The days of football academies flourishing uncontrolled are over.
The Football Association of Malaysia (FAM) has moved to regulate such setups to ensure they operate above board and meet standards.
The “FAM SupaRimau Charter” seeks to register these entities and provide them guidance in all facets of development.
The primary aim is to have credible academies and to achieve excellence in teaching the game to juniors.
In the past, some shady operators shut down after a few months while others lacked facilities, guidance and qualified coaches.
These so-called academies sprang up at an alarming rate because parents wanted to give their children a path to professional football.
Others wished to see their young take to outdoor activities.
While FAM was happy with some academies doing proper development work and talent spotting, there were those operating without proper facilities, accredited coaches and coaching syllabus.
The FAM SupaRimau Charter, supervised by the national body’s grassroots unit head Samuel Siew, will endorse and support grassroots programmes and activities initiated by registered academies.
To date, 210 of the estimated 500 academies in the country have enlisted with FAM.
Those who fail to register and prefer to do things their on own stand to lose in the long run as benefits are aplenty.
FAM secretary-general Stuart Ramalingam said the advantages included accreditation, the SupaRimau League and player training compensation when a junior moves on to a big stage.
He said three levels of classification will be based on leadership, planning, facilities, junior competitions and education.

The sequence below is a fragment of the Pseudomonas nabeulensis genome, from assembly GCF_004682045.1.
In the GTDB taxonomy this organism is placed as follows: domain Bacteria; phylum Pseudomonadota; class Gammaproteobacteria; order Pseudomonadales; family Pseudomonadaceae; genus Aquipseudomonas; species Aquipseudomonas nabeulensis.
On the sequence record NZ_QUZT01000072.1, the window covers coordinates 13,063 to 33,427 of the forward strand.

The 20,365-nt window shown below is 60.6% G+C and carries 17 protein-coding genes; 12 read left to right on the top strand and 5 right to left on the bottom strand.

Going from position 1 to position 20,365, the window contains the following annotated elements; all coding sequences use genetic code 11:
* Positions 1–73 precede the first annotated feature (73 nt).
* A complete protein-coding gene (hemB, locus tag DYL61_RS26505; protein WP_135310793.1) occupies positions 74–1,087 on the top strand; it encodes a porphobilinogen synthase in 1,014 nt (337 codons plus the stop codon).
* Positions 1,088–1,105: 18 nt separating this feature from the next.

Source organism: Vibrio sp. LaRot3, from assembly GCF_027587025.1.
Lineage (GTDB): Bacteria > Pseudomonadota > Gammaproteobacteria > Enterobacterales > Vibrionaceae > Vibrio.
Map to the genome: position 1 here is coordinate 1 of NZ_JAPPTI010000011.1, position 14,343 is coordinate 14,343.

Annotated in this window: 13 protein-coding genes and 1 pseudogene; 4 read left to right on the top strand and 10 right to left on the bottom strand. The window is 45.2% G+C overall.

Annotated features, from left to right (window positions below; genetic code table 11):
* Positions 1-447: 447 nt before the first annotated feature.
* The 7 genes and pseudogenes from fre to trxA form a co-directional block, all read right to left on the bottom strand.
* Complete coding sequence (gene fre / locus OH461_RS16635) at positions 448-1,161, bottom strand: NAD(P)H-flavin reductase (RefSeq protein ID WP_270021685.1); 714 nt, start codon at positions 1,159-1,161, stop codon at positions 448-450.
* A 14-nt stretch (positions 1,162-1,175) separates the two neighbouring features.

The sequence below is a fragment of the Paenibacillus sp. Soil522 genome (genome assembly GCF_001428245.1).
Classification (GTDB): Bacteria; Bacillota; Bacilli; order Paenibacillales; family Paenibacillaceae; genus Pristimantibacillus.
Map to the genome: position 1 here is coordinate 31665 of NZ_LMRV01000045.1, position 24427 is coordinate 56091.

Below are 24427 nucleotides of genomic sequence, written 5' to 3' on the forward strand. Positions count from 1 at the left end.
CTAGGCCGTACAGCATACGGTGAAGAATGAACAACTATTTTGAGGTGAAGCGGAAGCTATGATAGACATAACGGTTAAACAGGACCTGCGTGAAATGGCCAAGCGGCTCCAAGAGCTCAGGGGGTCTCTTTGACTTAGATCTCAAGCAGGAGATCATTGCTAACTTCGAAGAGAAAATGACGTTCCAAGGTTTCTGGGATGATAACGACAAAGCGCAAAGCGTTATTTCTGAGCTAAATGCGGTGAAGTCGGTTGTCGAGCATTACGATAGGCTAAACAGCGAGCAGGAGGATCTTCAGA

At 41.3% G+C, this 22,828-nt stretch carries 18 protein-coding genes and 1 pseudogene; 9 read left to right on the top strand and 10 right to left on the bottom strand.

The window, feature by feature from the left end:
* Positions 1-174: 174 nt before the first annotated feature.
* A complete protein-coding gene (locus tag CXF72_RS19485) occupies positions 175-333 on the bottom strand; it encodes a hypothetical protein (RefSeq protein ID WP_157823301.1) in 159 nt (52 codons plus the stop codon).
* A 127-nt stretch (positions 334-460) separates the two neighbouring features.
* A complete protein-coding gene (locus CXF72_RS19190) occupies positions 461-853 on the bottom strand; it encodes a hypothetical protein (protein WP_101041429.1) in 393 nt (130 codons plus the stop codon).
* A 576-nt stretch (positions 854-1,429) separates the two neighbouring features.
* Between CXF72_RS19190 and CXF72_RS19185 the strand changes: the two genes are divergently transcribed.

Stuart said a portal, to be launched soon, will update academies with latest coaching methods and keep track of players and coaches.
State football associations will know where to talent scout for players, he said.
He said “Return to Football” guidelines will see football schools up and running soon during the recovery movement control order.
It has taken FAM a while to control academies, but the good news is the recognition of academies as an integral part of grassroots development.
As Stuart puts it: “We are not out to shut down any academy as everyone has a role to play.
“Our intention is to help academies build a proper system in the interest of football and children who chase their dream to make it big in the sport.”
Kudos to FAM, but the bigger challenge will be the execution of the system and monitoring it.
Development is a long word and the work involved is lengthy, hard, and sometimes thankless.
Everyone must put in an honest day’s work if we are to see talented footballers emerging in four to six years.
The views expressed are those of the author and do not necessarily reflect those of FMT.
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